9.3 Accordingly, the Committee considers that there is no reason to revise the decision on admissibility of 19 October 1990.

Examination of the merits:

10.1 The Human Rights Committee has considered the present communication in the light of all the information made available to it by the parties, as provided in article 5, paragraph 1, of the Optional Protocol.

10.2 The Committee notes with concern that the State party in its submissions has confined itself to issues of admissibility. Article 4, paragraph 2, of the Optional Protocol enjoins a State party to investigate in good faith all the allegations made against it, and to make available to the Committee all the information at its disposal.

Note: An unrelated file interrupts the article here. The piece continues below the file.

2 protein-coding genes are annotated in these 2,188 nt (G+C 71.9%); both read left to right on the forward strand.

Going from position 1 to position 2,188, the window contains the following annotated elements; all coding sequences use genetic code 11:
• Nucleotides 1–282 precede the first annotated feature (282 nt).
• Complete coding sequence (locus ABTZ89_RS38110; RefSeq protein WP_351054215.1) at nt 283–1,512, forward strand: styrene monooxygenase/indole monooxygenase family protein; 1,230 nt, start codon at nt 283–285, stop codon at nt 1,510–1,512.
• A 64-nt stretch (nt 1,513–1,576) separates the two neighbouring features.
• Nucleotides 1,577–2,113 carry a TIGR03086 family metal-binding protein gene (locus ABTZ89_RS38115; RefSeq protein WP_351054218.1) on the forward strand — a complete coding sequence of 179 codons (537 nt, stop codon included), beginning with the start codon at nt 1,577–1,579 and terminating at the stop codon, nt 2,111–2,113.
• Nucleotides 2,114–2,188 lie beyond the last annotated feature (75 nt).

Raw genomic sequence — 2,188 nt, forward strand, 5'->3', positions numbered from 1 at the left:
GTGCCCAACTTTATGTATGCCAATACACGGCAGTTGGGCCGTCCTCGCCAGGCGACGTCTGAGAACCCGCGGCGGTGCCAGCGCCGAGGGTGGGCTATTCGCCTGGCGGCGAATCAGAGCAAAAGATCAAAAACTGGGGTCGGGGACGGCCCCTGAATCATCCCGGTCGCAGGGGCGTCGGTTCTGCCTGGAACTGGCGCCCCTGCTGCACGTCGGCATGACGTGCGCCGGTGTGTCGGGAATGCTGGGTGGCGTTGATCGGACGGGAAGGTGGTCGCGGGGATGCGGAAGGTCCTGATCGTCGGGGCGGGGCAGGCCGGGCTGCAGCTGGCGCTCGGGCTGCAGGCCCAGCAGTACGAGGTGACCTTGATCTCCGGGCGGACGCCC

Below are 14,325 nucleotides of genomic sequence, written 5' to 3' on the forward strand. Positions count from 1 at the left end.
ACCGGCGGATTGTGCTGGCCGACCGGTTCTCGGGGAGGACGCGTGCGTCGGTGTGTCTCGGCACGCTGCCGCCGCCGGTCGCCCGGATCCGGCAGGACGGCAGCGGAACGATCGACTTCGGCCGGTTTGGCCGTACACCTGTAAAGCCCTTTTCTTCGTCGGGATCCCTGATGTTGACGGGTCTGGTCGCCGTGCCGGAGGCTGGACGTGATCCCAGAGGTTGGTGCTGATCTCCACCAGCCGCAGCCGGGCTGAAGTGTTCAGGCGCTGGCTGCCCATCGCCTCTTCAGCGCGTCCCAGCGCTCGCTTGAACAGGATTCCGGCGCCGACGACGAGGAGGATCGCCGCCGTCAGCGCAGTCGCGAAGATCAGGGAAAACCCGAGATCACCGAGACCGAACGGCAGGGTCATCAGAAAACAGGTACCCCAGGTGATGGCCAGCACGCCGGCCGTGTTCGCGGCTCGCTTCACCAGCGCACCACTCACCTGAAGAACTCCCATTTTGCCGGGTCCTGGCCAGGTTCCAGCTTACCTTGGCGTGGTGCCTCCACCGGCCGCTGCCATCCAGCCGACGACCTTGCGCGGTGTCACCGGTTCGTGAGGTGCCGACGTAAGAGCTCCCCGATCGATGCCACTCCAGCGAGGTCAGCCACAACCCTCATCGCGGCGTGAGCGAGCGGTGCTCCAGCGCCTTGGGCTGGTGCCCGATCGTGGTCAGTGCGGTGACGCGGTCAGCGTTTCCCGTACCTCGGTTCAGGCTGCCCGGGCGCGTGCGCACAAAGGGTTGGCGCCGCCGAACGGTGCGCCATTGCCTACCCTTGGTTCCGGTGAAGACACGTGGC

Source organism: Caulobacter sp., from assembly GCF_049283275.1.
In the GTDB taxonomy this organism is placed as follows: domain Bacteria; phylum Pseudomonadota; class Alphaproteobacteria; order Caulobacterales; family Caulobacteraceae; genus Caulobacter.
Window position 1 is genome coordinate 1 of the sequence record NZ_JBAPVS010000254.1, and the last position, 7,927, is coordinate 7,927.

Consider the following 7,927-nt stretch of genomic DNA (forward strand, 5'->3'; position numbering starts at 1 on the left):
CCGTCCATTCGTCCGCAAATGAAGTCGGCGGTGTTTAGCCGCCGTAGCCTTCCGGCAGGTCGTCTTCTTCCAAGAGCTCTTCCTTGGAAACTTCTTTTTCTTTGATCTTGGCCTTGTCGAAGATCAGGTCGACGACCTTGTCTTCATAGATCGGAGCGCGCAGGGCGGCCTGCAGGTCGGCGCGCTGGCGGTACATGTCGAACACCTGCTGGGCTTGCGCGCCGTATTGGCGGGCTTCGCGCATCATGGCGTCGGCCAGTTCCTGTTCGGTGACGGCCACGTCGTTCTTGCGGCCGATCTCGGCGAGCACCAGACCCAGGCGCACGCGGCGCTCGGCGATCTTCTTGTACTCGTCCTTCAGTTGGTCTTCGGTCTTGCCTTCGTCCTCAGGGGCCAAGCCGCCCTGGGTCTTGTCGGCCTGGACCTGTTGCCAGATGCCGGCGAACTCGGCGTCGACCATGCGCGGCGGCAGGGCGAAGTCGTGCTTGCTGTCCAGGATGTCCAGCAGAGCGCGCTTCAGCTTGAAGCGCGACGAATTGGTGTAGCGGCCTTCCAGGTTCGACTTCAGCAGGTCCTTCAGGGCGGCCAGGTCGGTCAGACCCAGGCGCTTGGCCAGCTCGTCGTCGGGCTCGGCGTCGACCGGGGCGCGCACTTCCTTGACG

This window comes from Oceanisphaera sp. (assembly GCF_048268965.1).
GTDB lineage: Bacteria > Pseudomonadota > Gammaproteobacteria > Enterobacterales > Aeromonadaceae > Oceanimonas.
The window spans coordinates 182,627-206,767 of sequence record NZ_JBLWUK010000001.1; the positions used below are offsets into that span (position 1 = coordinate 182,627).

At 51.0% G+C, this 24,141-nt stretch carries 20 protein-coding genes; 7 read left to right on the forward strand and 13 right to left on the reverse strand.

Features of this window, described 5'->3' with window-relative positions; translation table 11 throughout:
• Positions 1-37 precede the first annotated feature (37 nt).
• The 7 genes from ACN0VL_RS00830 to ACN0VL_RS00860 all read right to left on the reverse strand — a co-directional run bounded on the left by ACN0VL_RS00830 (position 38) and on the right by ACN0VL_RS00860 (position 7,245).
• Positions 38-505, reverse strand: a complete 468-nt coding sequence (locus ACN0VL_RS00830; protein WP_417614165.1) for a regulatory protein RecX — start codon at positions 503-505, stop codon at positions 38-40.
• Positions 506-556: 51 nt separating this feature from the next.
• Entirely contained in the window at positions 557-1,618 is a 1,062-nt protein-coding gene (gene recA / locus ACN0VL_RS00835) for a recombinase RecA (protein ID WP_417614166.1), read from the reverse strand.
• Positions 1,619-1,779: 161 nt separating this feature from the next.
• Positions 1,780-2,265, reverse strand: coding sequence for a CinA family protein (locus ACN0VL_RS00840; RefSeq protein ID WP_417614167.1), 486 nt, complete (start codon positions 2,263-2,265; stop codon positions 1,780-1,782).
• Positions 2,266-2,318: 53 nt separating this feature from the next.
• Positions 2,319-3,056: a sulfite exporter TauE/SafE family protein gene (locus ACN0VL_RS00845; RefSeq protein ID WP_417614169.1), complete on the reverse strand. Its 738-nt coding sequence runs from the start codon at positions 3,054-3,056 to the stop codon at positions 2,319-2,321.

10.3 In respect of the author's claim that article 14, paragraph 3, was violated in his case, as he was not given the opportunity to cross-examine one of the main prosecution witnesses, Detective McNab, the Committee notes that it is undisputed that the witness was unable to give evidence during the trial, because he had left Jamaica. The Committee notes, however, that it appears from the trial transcript that the author was present during the preliminary hearing, when McNab gave his statement under oath, and that counsel to the author cross-examined the witness on that occasion. The statement made by the witness, as well as the answers in cross-examination, were put before the Court during the trial as evidence; no objection was taken by the author or his counsel, either at the trial or on appeal, to the introduction of this evidence. The Committee observes that article 14, paragraph 3(e), protects the equality of arms between the prosecution and the defence in the examination of witnesses, but does not prevent the defence from waiving or not exercising its entitlement to cross-examine a prosecution witness during the trial hearing. In any event, the Committee notes that Detective McNab was examined by the defence under the same conditions as by the prosecution at the preliminary hearing. In the circumstances of the case, the Committee concludes that the facts before it do not disclose a violation of article 14, paragraph 3(e).